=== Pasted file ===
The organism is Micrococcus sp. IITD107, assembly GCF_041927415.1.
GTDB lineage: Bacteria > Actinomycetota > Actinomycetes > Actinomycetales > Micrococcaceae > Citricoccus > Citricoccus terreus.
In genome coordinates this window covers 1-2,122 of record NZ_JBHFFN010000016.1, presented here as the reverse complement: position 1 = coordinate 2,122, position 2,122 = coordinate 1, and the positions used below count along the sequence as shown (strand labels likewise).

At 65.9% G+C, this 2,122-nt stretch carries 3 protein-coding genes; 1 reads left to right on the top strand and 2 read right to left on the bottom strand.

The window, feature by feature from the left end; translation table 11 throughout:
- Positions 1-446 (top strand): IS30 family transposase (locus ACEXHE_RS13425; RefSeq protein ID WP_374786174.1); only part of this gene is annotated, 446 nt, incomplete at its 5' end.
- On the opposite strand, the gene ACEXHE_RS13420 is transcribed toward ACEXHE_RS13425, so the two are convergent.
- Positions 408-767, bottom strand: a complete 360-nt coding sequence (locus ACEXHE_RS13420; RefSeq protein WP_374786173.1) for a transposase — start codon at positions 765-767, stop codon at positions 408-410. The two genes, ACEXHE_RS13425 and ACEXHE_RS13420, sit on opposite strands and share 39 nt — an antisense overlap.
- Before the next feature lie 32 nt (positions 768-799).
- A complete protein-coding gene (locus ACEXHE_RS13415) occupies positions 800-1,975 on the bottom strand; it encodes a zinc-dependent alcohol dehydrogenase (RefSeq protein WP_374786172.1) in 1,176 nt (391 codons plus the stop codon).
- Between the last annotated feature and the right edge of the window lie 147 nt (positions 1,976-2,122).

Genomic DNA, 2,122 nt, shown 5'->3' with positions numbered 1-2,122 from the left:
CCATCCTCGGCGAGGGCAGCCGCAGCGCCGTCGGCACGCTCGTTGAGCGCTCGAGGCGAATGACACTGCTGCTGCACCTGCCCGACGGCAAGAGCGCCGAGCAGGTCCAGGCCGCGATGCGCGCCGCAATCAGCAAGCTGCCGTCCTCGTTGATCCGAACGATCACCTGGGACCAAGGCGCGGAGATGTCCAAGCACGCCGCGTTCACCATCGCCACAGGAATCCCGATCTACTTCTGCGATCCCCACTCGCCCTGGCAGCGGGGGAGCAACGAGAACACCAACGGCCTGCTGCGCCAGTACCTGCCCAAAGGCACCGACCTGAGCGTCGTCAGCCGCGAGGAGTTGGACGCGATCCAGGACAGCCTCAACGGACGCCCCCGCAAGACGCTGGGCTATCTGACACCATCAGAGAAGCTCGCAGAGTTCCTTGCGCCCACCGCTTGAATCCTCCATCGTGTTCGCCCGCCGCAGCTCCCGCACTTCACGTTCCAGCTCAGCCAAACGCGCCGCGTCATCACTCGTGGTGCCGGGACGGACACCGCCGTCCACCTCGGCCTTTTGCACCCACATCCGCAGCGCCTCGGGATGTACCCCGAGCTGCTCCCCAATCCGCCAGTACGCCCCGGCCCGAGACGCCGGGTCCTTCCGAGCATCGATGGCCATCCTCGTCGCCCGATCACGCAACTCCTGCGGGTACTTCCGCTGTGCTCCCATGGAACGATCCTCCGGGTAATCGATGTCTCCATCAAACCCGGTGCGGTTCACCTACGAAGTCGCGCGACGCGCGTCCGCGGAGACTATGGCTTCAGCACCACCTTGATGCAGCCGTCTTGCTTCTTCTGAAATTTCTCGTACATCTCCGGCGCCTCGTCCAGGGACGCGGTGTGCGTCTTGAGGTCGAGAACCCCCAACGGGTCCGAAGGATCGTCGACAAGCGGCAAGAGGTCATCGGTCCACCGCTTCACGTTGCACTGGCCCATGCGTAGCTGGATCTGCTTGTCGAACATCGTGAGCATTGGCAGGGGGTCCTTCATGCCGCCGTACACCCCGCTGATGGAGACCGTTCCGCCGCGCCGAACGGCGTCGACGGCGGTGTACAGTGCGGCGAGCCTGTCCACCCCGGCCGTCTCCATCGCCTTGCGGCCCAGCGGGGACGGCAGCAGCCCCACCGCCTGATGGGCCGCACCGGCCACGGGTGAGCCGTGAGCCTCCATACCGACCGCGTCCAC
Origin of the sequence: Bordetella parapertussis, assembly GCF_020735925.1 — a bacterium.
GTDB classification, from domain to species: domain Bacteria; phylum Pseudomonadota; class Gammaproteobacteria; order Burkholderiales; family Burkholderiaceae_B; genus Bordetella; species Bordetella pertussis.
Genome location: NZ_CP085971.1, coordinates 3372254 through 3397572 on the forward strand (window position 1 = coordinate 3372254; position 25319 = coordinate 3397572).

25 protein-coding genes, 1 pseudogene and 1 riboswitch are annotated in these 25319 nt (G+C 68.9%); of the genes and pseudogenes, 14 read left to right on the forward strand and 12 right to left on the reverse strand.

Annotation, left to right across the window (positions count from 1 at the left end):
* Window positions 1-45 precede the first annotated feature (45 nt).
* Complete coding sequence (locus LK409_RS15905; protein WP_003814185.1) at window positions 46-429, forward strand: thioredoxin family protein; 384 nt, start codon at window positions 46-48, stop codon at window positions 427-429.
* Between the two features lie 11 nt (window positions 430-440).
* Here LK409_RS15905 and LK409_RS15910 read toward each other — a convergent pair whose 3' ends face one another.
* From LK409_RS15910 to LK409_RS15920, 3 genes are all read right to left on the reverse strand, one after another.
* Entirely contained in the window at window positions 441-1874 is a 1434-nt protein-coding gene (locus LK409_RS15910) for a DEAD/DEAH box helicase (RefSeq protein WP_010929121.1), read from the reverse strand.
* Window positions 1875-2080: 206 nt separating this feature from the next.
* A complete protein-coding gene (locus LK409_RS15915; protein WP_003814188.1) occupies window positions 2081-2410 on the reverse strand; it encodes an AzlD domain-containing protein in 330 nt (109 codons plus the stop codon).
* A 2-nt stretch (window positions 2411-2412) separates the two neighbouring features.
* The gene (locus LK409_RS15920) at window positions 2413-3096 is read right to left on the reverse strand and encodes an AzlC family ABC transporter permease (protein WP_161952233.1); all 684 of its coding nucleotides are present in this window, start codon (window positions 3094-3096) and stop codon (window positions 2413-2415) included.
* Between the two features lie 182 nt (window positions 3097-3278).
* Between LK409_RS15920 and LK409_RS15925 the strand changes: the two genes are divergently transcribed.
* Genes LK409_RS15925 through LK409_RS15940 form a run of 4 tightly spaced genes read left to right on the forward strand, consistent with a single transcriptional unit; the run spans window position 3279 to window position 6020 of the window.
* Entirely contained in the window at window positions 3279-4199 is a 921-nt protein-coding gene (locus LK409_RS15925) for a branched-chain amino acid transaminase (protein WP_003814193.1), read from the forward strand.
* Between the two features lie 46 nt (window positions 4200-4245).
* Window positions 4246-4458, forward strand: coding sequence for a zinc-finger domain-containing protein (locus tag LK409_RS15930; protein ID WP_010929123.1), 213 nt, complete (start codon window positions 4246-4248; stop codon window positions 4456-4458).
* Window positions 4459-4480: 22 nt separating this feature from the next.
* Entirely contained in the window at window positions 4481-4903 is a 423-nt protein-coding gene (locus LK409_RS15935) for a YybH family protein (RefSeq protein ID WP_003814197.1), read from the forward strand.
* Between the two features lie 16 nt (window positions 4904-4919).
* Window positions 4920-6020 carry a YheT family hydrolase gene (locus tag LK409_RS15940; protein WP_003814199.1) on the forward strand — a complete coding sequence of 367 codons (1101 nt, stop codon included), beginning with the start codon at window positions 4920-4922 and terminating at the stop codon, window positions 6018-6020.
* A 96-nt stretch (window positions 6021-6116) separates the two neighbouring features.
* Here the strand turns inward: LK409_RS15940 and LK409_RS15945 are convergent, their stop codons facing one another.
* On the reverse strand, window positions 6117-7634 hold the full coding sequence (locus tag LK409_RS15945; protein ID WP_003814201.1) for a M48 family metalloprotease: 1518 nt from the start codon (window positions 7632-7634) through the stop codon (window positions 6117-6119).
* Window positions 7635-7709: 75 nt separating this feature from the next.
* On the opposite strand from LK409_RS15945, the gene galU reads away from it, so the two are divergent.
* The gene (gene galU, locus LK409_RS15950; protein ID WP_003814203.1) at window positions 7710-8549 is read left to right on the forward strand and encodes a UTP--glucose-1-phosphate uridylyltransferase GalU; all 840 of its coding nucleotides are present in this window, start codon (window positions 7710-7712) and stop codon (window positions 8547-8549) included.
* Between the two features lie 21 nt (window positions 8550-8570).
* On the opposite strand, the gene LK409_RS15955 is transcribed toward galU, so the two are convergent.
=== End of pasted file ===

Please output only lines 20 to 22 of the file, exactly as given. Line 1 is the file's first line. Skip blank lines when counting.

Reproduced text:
* Complete coding sequence (locus LK409_RS15905; protein WP_003814185.1) at window positions 46-429, forward strand: thioredoxin family protein; 384 nt, start codon at window positions 46-48, stop codon at window positions 427-429.
* Between the two features lie 11 nt (window positions 430-440).
* Here LK409_RS15905 and LK409_RS15910 read toward each other — a convergent pair whose 3' ends face one another.